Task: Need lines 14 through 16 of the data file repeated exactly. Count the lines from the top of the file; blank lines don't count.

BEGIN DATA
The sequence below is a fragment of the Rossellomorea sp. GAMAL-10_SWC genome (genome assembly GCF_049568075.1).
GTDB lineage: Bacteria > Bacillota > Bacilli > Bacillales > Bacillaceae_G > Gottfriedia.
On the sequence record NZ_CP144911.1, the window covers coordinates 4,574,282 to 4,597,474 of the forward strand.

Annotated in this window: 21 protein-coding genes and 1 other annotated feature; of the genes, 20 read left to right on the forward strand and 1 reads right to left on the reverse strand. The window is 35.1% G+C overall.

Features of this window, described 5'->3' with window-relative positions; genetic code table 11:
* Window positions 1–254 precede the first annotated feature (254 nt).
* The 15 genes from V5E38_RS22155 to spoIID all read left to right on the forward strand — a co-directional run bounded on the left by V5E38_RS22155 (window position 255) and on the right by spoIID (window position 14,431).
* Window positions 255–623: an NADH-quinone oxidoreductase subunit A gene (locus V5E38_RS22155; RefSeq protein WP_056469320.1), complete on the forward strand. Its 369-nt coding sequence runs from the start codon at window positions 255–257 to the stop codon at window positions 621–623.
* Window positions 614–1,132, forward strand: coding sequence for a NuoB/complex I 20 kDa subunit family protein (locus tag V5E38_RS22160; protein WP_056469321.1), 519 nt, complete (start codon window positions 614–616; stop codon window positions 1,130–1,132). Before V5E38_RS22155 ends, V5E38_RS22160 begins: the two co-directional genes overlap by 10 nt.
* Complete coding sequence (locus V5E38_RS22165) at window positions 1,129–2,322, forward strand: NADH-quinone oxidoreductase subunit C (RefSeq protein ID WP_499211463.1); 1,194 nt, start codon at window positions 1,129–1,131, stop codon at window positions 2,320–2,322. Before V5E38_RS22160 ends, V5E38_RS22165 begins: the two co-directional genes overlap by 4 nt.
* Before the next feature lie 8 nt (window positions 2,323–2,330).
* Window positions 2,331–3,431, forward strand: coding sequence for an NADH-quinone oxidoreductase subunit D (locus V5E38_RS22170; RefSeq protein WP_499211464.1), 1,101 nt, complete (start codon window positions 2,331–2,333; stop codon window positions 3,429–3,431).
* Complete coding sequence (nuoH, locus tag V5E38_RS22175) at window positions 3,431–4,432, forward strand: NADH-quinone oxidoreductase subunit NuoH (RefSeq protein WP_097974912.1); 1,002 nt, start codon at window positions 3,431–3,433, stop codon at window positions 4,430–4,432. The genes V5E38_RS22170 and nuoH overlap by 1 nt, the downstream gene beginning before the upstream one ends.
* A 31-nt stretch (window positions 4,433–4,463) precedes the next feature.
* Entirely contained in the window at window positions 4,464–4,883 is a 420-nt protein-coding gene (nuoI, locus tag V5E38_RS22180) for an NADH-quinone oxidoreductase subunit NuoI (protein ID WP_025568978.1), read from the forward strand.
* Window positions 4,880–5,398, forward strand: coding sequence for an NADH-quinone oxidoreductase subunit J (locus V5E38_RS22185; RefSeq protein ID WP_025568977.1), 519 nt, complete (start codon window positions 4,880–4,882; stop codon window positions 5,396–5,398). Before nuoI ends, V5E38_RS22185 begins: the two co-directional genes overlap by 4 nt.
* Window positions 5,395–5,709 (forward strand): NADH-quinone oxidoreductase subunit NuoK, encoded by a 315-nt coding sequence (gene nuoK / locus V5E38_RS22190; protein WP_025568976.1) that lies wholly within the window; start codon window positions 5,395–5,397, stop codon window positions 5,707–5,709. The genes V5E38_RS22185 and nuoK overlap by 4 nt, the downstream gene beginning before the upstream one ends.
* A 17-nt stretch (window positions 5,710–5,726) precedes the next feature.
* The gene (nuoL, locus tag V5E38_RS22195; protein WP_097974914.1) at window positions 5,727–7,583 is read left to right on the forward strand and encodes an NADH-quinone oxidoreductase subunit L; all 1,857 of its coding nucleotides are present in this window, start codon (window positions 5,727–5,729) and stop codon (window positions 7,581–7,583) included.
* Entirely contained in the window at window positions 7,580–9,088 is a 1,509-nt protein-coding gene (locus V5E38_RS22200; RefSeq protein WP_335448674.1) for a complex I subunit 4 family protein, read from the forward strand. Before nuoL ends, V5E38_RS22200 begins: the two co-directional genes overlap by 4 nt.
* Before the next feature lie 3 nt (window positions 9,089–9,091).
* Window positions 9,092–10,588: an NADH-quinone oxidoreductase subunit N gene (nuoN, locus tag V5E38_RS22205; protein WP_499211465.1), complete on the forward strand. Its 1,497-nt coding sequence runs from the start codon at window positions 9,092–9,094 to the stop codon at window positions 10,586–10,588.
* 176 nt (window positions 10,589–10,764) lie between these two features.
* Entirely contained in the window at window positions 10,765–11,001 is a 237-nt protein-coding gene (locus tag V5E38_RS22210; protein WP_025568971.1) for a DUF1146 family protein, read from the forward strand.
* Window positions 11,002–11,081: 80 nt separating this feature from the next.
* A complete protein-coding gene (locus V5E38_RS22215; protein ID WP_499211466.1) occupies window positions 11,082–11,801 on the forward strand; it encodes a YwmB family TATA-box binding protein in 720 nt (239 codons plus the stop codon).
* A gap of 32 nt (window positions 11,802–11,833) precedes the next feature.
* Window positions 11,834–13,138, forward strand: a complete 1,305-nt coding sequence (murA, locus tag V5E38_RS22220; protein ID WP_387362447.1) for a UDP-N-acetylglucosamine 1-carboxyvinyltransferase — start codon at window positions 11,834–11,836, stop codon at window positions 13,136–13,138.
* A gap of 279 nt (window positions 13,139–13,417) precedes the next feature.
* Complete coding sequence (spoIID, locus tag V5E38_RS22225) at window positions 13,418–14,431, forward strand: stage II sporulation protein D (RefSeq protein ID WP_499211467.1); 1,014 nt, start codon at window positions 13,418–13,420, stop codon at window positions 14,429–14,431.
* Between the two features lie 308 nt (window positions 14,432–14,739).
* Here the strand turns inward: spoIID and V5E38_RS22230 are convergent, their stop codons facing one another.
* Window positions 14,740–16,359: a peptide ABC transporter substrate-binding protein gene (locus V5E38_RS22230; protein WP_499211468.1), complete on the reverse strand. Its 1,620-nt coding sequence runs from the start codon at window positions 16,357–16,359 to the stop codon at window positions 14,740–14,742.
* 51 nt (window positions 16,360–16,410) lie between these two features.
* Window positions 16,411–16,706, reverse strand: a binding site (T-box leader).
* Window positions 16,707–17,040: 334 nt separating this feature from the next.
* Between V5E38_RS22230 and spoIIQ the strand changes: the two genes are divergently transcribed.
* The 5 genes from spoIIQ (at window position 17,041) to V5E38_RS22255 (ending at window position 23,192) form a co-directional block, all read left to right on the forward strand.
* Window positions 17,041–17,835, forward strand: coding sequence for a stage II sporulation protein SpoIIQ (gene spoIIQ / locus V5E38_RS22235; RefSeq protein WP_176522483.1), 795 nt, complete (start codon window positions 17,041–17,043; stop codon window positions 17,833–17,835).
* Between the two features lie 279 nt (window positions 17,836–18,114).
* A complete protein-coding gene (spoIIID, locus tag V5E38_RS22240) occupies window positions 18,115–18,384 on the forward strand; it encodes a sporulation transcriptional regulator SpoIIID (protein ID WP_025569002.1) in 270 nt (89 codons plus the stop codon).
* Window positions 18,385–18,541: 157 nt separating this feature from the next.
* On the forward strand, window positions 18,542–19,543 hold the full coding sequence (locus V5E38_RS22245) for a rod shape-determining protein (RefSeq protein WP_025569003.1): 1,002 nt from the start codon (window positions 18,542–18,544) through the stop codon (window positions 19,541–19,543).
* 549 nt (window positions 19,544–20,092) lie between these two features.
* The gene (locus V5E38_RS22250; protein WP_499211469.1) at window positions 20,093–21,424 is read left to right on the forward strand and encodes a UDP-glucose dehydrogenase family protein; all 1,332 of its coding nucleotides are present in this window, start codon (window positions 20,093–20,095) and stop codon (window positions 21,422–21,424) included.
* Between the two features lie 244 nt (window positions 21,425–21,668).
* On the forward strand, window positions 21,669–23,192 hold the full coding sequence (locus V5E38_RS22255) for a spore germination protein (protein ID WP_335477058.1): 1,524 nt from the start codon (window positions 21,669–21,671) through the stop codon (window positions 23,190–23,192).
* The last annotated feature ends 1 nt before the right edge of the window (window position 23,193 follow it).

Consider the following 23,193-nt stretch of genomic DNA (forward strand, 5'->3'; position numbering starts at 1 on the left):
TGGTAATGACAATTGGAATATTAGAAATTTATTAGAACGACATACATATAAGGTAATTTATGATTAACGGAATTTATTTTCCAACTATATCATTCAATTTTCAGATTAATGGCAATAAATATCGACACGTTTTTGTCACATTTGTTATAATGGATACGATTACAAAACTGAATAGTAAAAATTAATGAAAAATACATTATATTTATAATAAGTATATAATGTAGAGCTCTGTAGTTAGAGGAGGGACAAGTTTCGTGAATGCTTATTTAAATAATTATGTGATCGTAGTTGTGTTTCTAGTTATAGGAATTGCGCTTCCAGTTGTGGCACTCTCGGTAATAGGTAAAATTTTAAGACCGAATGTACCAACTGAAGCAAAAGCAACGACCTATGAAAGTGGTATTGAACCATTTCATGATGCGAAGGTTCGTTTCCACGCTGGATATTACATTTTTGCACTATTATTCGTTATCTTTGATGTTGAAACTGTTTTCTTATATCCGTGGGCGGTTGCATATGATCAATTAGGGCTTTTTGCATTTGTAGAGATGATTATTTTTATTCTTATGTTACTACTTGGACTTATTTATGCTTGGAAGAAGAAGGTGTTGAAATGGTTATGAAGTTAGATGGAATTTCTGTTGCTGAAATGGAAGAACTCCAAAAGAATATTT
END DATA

* A 31-nt stretch (window positions 4,433–4,463) precedes the next feature.
* Entirely contained in the window at window positions 4,464–4,883 is a 420-nt protein-coding gene (nuoI, locus tag V5E38_RS22180) for an NADH-quinone oxidoreductase subunit NuoI (protein ID WP_025568978.1), read from the forward strand.
* Window positions 4,880–5,398, forward strand: coding sequence for an NADH-quinone oxidoreductase subunit J (locus V5E38_RS22185; RefSeq protein ID WP_025568977.1), 519 nt, complete (start codon window positions 4,880–4,882; stop codon window positions 5,396–5,398). Before nuoI ends, V5E38_RS22185 begins: the two co-directional genes overlap by 4 nt.